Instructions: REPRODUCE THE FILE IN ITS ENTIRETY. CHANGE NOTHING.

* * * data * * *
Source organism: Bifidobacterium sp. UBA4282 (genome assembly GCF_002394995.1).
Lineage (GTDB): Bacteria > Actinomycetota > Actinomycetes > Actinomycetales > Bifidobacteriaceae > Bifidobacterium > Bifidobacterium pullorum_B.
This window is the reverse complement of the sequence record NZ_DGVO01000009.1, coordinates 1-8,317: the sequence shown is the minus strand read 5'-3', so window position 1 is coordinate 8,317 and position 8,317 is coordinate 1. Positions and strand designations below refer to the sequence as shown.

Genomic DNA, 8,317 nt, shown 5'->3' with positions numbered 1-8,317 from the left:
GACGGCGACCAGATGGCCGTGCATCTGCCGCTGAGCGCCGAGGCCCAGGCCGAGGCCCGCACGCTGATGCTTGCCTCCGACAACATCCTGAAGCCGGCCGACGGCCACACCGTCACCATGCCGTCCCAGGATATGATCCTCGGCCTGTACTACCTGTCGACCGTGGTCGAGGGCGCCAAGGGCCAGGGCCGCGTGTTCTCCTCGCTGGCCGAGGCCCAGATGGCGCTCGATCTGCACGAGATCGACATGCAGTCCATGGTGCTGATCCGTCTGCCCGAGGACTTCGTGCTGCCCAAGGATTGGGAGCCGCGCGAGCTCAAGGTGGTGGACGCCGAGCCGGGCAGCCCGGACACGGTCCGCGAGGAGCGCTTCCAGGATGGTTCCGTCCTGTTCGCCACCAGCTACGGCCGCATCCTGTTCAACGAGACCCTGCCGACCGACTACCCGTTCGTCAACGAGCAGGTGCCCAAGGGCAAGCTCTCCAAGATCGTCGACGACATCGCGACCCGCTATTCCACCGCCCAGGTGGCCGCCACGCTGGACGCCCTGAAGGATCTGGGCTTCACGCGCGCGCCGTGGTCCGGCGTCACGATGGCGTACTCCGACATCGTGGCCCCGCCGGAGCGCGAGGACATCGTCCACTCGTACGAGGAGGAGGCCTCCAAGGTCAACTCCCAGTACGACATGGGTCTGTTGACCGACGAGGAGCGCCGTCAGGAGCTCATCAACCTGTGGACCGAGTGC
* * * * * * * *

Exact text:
Source organism: Bifidobacterium sp. UBA4282 (genome assembly GCF_002394995.1).
Lineage (GTDB): Bacteria > Actinomycetota > Actinomycetes > Actinomycetales > Bifidobacteriaceae > Bifidobacterium > Bifidobacterium pullorum_B.
This window is the reverse complement of the sequence record NZ_DGVO01000009.1, coordinates 1-8,317: the sequence shown is the minus strand read 5'-3', so window position 1 is coordinate 8,317 and position 8,317 is coordinate 1. Positions and strand designations below refer to the sequence as shown.

Genomic DNA, 8,317 nt, shown 5'->3' with positions numbered 1-8,317 from the left:
GACGGCGACCAGATGGCCGTGCATCTGCCGCTGAGCGCCGAGGCCCAGGCCGAGGCCCGCACGCTGATGCTTGCCTCCGACAACATCCTGAAGCCGGCCGACGGCCACACCGTCACCATGCCGTCCCAGGATATGATCCTCGGCCTGTACTACCTGTCGACCGTGGTCGAGGGCGCCAAGGGCCAGGGCCGCGTGTTCTCCTCGCTGGCCGAGGCCCAGATGGCGCTCGATCTGCACGAGATCGACATGCAGTCCATGGTGCTGATCCGTCTGCCCGAGGACTTCGTGCTGCCCAAGGATTGGGAGCCGCGCGAGCTCAAGGTGGTGGACGCCGAGCCGGGCAGCCCGGACACGGTCCGCGAGGAGCGCTTCCAGGATGGTTCCGTCCTGTTCGCCACCAGCTACGGCCGCATCCTGTTCAACGAGACCCTGCCGACCGACTACCCGTTCGTCAACGAGCAGGTGCCCAAGGGCAAGCTCTCCAAGATCGTCGACGACATCGCGACCCGCTATTCCACCGCCCAGGTGGCCGCCACGCTGGACGCCCTGAAGGATCTGGGCTTCACGCGCGCGCCGTGGTCCGGCGTCACGATGGCGTACTCCGACATCGTGGCCCCGCCGGAGCGCGAGGACATCGTCCACTCGTACGAGGAGGAGGCCTCCAAGGTCAACTCCCAGTACGACATGGGTCTGTTGACCGACGAGGAGCGCCGTCAGGAGCTCATCAACCTGTGGACCGAGTGC